(7) Regularly enrolled members of clubs organized for the purpose of modern and antique firearm collecting, when those members are at or are going to or from their collector's gun shows and exhibits;

    (8) Any person engaging in a lawful outdoor recreational activity such as hunting, fishing, camping, hiking, or horseback riding, only if, considering all of the attendant circumstances, including but not limited to whether the person has a valid hunting or fishing license, it is reasonable to conclude that the person is participating in lawful outdoor activities or is traveling to or from a legitimate outdoor recreation area;

    (9) Any person while carrying a pistol unloaded and in a closed opaque case or secure wrapper; or

    (10) Law enforcement officers retired for service or physical disabilities, except for those law enforcement officers retired because of mental or stress-related disabilities. This subsection applies only to a retired officer who has: (a) Obtained documentation from a law enforcement agency within Washington state from which he or she retired that is signed by the agency's chief law enforcement officer and that states that the retired officer was retired for service or physical disability; and (b) not been convicted or found not guilty by reason of insanity of a crime making him or her ineligible for a concealed pistol license.


    [2005 c 453 § 3; 1998 c 253 § 2; 1996 c 295 § 5; 1995 c 392 § 1; 1994 sp.s. c 7 § 406; 1961 c 124 § 5; 1935 c 172 § 6; RRS § 2516-6.]

    Notes:

    Severability -- 2005 c 453: See note following RCW 9.41.040.

    Finding -- Intent -- Severability -- 1994 sp.s. c 7: See notes following RCW 43.70.540.


    Effective date -- 1994 sp.s. c 7 §§ 401-410, 413-416, 418-437, and 439-460: See note following RCW 9.41.010.
     
  4. Luke77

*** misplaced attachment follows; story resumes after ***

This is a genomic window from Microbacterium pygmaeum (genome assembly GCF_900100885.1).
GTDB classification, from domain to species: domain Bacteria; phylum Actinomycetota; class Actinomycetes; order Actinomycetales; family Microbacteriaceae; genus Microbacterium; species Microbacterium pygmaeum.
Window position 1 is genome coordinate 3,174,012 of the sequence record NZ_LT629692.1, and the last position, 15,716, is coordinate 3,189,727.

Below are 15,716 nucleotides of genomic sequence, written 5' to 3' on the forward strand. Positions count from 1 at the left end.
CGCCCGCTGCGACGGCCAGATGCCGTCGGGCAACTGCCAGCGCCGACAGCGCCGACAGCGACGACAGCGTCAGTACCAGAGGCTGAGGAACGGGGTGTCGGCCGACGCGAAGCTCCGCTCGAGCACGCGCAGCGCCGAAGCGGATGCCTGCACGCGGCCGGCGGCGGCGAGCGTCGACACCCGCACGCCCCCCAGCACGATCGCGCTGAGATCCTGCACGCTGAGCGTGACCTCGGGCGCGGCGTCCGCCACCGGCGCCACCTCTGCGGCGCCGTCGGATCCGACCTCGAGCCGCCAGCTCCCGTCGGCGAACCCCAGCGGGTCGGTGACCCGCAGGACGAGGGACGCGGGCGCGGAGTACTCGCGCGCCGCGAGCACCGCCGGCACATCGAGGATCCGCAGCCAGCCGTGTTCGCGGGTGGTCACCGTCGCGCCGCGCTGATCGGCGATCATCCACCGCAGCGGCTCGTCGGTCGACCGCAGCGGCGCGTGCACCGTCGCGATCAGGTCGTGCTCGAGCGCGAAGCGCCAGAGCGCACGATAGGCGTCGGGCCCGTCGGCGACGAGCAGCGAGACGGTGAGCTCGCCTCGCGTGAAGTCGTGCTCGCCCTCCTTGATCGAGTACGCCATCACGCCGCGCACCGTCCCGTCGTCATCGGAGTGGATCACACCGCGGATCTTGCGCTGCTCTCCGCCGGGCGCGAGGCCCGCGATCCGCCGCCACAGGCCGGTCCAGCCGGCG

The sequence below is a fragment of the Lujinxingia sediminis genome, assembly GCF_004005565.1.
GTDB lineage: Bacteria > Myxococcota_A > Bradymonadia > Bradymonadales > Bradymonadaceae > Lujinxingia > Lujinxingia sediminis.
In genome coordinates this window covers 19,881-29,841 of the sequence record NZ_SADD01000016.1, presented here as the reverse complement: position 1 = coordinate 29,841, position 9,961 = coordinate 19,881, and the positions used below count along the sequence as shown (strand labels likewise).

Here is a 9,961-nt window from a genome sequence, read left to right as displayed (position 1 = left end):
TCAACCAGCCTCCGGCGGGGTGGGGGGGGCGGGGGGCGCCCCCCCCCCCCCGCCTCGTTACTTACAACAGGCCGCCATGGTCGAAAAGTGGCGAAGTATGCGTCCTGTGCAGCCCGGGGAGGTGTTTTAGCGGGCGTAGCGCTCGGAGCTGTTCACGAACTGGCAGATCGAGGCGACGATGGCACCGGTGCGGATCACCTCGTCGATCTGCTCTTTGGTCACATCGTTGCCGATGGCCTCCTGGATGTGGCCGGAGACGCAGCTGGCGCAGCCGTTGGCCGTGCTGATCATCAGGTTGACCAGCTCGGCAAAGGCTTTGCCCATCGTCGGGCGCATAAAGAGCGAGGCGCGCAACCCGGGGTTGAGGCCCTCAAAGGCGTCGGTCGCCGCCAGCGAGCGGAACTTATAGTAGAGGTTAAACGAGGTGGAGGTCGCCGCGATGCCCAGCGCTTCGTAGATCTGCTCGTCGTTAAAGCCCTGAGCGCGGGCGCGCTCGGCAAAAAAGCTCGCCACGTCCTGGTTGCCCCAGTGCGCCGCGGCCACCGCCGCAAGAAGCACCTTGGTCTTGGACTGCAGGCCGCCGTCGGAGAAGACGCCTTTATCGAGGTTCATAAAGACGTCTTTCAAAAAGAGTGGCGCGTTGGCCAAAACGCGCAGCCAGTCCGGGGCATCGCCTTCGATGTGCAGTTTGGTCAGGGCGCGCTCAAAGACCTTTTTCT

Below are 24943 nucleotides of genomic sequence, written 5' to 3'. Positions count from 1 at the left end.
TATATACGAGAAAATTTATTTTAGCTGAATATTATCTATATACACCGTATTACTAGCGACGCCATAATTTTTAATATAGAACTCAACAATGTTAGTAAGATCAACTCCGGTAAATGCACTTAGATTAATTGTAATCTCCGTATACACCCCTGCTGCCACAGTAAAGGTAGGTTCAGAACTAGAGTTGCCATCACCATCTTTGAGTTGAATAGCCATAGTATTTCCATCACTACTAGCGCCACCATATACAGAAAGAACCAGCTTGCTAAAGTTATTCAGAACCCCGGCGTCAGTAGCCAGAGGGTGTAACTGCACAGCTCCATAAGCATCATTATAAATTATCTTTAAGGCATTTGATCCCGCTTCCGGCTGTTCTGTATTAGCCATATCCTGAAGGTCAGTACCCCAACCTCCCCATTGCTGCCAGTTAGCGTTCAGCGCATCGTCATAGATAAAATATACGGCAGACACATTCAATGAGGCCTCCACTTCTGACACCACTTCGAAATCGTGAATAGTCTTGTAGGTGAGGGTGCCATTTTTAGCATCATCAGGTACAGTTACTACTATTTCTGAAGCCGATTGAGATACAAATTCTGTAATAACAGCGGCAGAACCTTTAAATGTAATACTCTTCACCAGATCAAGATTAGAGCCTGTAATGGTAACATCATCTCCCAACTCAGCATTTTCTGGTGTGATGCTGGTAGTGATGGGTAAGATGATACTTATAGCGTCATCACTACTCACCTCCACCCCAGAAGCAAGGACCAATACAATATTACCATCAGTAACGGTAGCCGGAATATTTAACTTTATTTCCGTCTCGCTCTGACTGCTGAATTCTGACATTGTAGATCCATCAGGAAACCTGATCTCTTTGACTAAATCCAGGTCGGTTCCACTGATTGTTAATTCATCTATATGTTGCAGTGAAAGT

Luke77 I hope she likes whitefish

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    Upon further review, by God, I think you're right Kerry.

    I sent this to a buddy of mine (Lt. of a PD) for his take...stand by for his interpretation.



    ETA:
    Yep, he said that's how it reads. Good eye Kerry!
     
  5. Dustin Bise

    Dustin Bise Active Member

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    hmm maybe its time to get a gun.
     
  6. tythetier

    tythetier Fish Slayer

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    They will get you on open carry if they want to. I have a good friend that is in a bit of trouble because some cops saw his gun, didnt like it, told him to cover it up, but he said he had the right to wear it in the open. He was doing nothing wrong, just waiting for a friend in a parking lot. He didnt even know the police were around.... And had he not had a CWP and put his jacket over it, they could of gotten him on that... But right now, he is looking at five days in lock up, and some community service time....
    He has that done easily, he is a snowboard instructor with the Special Olympics in Cheney, WA, but he is not looking forward to the five days in County... Right now his new attorney is building a case for an appeal.
     
  7. stewart dee

    stewart dee Guest

    What the hell are going to do if you pull the friggin thing? Shot someone? I doubt that. Go to jail forever - good chance. Besides do you know the rules and procedure if you pull a gun on someone? Better have a good reason - back them down and BE THE FIRST TO CALL THE POLICE, You need to be out numbered or out sized, then you need to decide to follow the rules and aim for a place to stop without a kill (that means jail and a lawsuit) . You are far better off just to use your pimp hand and slap a bitch.
     
  8. tkww

    tkww Member